When you review the recordings, practice some self-care and remember you’re doing this because you want to improve (not because you want to torture yourself). Remember that you will be more critical of yourself than of others, so try to give yourself a break and be forgiving. Consider splitting a paper into two sides for what worked well, and what could have been done better. Then listen to how you lined up the dancers, the walk through, starting with the band, calling, timing, phrasing, command and presence, and anything else about the dance experience that you played a role in. If you have a trusted friend, let them listen and make their own list and compare — they may help you see things less critically.
Setting goals and growing
Setting short-term goals
What do you want to do next time? Do you want to teach a ladies chain using fewer words and having everyone get it the first time? Do you want to be more aware of problems on the floor and to fix them while they’re small? Write that goal down and look at it before each dance to bring your attention to it — pretty soon you’ll develop a new positive habit.
Setting long-term goals
Promote the activity and yourself as a leader
Spread the word of your love of music and dance with your friends and online. Invite new people to join you. Keep a list of the dance evenings you’ve called or played for to establish your credibility. If you want to call at a dance camp, go to camps and see what it takes. Talk to the talent and organizers, offer workshops, contribute in meaningful ways, and tell the organizers you are interested.
Callers: Discussing calling with other callers is often a rewarding experience. Establishing a mentoring relationship (mentor/mentee or even mentee/mentee) can be even more so. You don’t have to be an expert to be a mentor, it’s enough to care, to be critical, and to care — caring is most important. If there are several callers in your area, consider forming a group and meet every month or so to practice calling and giving feedback (as we do in the NMCC). When you’re at a camp, attend calling workshop. Talk about calling with the featured callers. Sit out a dance and watch from the side of the stage how the caller works out the programming on the fly, communicates with the band, uses the microphone, etc.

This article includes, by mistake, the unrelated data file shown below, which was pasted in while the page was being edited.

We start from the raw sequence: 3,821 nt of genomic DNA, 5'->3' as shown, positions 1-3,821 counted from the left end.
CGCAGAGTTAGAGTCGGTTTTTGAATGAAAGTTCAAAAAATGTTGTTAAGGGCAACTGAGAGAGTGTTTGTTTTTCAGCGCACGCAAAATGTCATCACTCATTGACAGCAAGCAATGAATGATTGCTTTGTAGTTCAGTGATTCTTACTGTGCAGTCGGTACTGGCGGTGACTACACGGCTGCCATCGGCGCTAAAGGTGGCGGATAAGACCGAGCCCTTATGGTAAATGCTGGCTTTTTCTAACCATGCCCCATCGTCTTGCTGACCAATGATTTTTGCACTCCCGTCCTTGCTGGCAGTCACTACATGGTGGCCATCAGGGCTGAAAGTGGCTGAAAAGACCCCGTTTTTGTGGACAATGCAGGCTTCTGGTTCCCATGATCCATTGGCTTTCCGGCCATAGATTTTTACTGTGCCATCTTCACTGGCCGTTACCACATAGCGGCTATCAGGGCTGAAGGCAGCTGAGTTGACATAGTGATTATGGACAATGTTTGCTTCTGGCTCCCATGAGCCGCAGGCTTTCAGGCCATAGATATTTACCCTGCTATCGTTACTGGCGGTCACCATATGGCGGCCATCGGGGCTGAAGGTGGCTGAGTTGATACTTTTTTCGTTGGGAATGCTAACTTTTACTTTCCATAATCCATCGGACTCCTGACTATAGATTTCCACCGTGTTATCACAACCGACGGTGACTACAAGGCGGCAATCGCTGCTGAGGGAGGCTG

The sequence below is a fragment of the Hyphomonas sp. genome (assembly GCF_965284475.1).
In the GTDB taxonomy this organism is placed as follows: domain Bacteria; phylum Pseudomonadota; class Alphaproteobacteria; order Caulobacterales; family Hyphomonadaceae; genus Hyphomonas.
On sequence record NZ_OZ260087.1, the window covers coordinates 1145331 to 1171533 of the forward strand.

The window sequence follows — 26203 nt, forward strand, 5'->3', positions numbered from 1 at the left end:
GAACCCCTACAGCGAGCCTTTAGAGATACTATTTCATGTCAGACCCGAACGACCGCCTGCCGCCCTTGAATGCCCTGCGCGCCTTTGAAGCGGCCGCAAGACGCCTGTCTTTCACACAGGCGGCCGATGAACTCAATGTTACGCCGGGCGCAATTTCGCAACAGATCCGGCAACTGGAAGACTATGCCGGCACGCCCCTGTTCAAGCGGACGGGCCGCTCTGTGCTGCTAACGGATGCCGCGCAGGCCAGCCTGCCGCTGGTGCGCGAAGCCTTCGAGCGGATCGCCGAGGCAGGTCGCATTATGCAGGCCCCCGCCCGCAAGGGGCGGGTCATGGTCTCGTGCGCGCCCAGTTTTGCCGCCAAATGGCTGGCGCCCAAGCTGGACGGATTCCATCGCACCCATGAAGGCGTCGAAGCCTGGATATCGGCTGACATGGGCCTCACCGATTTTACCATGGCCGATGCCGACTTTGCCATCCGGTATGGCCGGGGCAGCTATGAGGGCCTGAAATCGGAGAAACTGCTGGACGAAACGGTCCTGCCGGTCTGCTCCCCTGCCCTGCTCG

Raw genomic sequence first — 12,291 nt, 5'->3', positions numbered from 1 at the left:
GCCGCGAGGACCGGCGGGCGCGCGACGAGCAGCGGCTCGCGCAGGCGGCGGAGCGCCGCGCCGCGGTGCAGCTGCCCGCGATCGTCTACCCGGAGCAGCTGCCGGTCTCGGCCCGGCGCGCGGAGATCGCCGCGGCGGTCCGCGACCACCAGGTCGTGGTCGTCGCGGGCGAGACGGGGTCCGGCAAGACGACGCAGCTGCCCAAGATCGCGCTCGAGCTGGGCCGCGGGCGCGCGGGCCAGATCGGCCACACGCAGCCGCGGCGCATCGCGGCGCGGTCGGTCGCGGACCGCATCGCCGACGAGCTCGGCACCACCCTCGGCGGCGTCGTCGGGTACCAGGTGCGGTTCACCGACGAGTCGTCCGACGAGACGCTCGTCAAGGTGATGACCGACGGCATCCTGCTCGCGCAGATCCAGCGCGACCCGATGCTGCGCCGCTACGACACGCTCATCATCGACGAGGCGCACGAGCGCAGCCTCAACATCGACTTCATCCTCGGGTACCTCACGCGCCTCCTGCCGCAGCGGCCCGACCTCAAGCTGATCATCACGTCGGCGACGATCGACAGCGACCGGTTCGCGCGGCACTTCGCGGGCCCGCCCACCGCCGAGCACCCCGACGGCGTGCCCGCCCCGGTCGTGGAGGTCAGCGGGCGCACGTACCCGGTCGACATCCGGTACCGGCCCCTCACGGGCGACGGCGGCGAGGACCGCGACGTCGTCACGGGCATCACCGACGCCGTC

Callers: Every so often, review your dance collection and purge the unloved dances, make notes on dances about teaching or placement in a program. Keep a record of your previous dance programs and review them with more experienced eyes.
Finally, give yourself permission to try something new and fail. You may be surprised how supportive our dancers are when things go wrong! If something bombs, take responsibility, apologize, and be creative to find a solution. Then reflect — that’s a golden learning opportunity!
Erik Erhardt, FolkMADS President
President’s Contra Corner
I’m proposing a New Year’s Resolution for our experienced dancers to become “ambi-danceterous” or “bi-dancual” … to become a fluent dancer of both dance roles. This suggestion was originally made last month by Will Loving of western Massachusetts who posted to the SharedWeight.net Organizers message board.
There’s so much to gain from dancing both gender roles! Not only will you be getting on a gender-free wave sweeping the greater contra community, but you have these aspects to look forward to:
- doubling your pleasure by growing your partner options from 50% to 100% of the room
- improving your dancing and sensitivity of other dancers by learning role-specific experiences (and observe that role differences are actually min) and improving dance communication (how you interact) with other dancers
- making more friends by having a chance to play with the “other half”
- welcoming new dancers more easily by being able to dance with anyone, so important to building a vibrant and dynamic community
So, when you’re on the floor these next couple months, consider asking someone to dance and indicate you’d like to dance a specific dance role (“gent” or “lady”, start “left” or “right” in line). “I’d like to dance the lady role, want to dance?”
My experience is that there’s often more play (more fun) when I dance the other gender role, or when I give someone else that opportunity. These are my most memorable dances. I also believe this has a positive community effect of reducing sexist role expectations and creating more equal dance opportunities for everyone.
For callers, it’s imperative to understand how everyone moves and interacts on the floor, and there’s no substitute for dancing a figure from every dancer’s perspective. The experience will often give you insight about where the “trouble spots” are for teaching a figure/call to a new dancer, and when dancers need to hear which words to more quickly have success and enjoy it (and save them from struggling frustratedly). As callers, we also want to encourage dancers to “dance with who’s coming at ‘cha” — it’s the dance position/role (not biology) that determines the interaction between dancers. All of us can be anything we want, when we want.
Erik Erhardt, FolkMADS President